According to the undertaken analysis, abundance and wealth are understood by the Lezgins primarily not as money but things without which a human being cannot exist: Багъ къацу ди хьуй! (Let there be a green garden!); Куь столдал вири няметар хьурай! (Let your table be served with many different dishes!); Къуй техилдикай Квез шаддиз недай ризкьи хьурай! (Let your harvest be the good food for you!) and others. Wealth is perceived as a positive phenomenon only if it is aimed at the benefit. So if the Lezgins mention the money in wishes they lend it to be spent only for noble deeds: Хийир рекьера харж ийида пулар хьуй! (Let the earned money be spent only for noble deeds!); Куь хизанди мекъериз харж ийидай пулар хьурай! (Let your family have the money to be spent for the wedding!) and others. Apparently, wealth is associated primarily with the spiritual realm in the minds of the Lezgins, but as for the tangibles, they are required to be used only for good, noble deeds.

The reasons of such philosophical perception of the world should obviously be found in ancient traditions of the Lezgins. According to ethnographic works in pagan times the Lezgins buried the deceased with all his property: there was no tradition to transfer the property from father to son, so there was no irrepressible desire to possess it.

Besides analyzed above subjects which are highly frequent in both cultures Ukrainian and Lezgin wishes include less common ones which do not form thematic groups and correspond to a particular situation.

The subject of peace. Peace, tranquility, the absence of differences in opinions are an absolute priority in human relations. This is especially true in the Caucasus region which has long been marked by a complex ethno-political situation and always was in the area of inter-ethnic conflicts. Wishes of peace, tranquility according to the Dagestani point of view are moral values of the highest order, so it is not accidentally when seeing someone the Lezgins say: Салам алейкум!, which translated from Arabic means: Peace be with you. There are no such greetings in the Ukrainian speech etiquette. However, this does not mean that the Ukrainian linguocultural tradition has no etiquette expressions of such content.

Thus, the Ukrainian traditional wedding wishes to newlyweds are: Доброго здоров'я, мир вашому дому!; Живіть мирно!; Живіть у добрі та злагоді!; Мир і любов хай вам примножаться!. Similar in semantics wishes can be found in Lezgin: Куь кІвал къени хьурай! (Let your home be strong!); Куь кІвале гьамиша мислят хьурай! (Let the consent be always in your house!) and others.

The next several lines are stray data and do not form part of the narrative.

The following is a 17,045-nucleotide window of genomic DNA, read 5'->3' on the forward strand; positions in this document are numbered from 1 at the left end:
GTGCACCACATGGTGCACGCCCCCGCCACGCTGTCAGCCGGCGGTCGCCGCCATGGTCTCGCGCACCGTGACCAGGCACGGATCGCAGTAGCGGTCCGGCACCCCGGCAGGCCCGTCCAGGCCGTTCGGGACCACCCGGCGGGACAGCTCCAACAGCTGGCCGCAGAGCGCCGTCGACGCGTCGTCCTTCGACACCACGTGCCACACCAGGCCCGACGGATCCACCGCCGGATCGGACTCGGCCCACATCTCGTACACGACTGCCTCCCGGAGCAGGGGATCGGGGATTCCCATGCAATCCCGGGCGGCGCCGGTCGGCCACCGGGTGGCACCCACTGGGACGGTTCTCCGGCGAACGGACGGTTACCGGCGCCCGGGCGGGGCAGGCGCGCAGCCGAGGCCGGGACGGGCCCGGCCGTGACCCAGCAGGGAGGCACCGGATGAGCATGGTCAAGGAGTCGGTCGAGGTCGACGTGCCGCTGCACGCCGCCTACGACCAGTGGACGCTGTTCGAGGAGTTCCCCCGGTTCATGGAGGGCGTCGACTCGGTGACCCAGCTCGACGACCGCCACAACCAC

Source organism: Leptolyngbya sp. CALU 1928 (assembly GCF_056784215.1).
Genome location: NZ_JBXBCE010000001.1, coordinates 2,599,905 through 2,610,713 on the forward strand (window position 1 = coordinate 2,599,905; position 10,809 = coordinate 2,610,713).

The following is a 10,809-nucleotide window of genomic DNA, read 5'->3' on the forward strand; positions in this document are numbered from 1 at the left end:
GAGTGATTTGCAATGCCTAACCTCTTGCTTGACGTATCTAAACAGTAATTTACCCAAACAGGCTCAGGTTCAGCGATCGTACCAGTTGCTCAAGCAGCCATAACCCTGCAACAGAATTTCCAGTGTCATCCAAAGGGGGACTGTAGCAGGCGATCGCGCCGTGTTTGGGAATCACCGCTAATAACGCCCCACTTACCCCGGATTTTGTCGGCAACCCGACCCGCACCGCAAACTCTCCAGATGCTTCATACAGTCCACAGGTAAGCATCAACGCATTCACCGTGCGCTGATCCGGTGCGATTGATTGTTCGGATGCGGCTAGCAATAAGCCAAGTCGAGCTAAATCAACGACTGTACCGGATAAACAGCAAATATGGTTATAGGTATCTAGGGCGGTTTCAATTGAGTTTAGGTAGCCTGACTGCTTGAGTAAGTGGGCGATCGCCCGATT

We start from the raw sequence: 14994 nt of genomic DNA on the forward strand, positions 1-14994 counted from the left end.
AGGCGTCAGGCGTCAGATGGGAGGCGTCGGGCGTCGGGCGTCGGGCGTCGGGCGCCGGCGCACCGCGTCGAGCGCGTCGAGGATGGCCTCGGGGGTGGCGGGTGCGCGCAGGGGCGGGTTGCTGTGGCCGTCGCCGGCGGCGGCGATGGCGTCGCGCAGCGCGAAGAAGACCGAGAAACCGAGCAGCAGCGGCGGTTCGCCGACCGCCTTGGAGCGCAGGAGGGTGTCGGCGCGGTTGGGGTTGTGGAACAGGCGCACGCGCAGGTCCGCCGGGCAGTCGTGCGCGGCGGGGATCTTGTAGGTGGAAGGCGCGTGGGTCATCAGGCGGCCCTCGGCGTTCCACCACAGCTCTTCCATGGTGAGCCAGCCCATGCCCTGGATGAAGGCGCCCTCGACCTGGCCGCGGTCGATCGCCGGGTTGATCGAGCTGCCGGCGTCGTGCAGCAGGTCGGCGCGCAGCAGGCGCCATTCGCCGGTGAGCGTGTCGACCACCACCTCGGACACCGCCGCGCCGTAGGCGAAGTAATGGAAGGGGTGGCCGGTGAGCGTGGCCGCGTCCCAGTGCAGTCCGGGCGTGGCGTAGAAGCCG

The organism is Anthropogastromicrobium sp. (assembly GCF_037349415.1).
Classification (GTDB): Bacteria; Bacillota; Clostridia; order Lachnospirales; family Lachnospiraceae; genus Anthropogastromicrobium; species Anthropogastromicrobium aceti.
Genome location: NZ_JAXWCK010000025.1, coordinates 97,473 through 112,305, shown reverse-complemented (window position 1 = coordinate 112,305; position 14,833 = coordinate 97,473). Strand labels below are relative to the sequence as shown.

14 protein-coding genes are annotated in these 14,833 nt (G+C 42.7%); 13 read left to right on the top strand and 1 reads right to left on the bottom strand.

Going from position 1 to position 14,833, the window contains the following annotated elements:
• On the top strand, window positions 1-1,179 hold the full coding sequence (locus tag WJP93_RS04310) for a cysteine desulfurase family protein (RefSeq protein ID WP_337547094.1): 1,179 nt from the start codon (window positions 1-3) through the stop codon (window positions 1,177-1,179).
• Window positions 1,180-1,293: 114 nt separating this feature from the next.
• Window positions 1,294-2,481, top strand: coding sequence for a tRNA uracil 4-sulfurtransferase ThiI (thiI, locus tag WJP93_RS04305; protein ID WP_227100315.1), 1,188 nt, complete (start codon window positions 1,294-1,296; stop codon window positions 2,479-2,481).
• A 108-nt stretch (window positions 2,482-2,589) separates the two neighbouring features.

Thus, we can conclude that Ukrainian and Lezgin wishes are similar according to the thematic composition and are based on subjects of health, longevity, happiness, child birth, goodness, wealth, peace. The similarity of the Ukrainian and Lezgin philosophical systems, realized in wishes, is due to several factors: the universal nature of human thought, the tendency to imaginative perception of the world, the common magical feature of these etiquette signs in the past and the history of the formation of wishes in a broad cross-cultural contacts which present history of mutual influences and borrowings. However, there are significant differences in the semantics and functioning of these units in etiquette communication process related to the specific socio-cultural experiences of ethnicity.

The comparative analysis of the subjects of Ukrainian and Lezgin wishes indicates the presence of a specific system of values of the Ukrainians and Lezgins, specific perceptions of the world.

The perspective of the further studies is connected with the complex analysis of the speech etiquette of the Ukrainians and Lezgins in the comparative aspect.

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Статтю присвячено зіставному вивченню мотивів побажань в українській і лезгинській мовах. У результаті аналізу з’ясовано, що українські й лезгинські побажання мають спільні мотиви, які формуються навколо таких загальнолюдських цінностей, як здоров’я, довголіття, добро, щастя, народження дітей, багатство, мир, що свідчить про їх універсальний характер. Разом із тим, ці мотиви специфічно реалізуються в досліджуваних лінгвокультурах, а отже, відзначаються локальними етнічними особливостями, виступаючи своєрідними емпіричними індикаторами національного менталітету.

Ключові слова: мовленнєвий етикет, побажання, мотиви, здоров’я, добро, довголіття, багатство, народження дітей, мир.

Available 14 September 2013.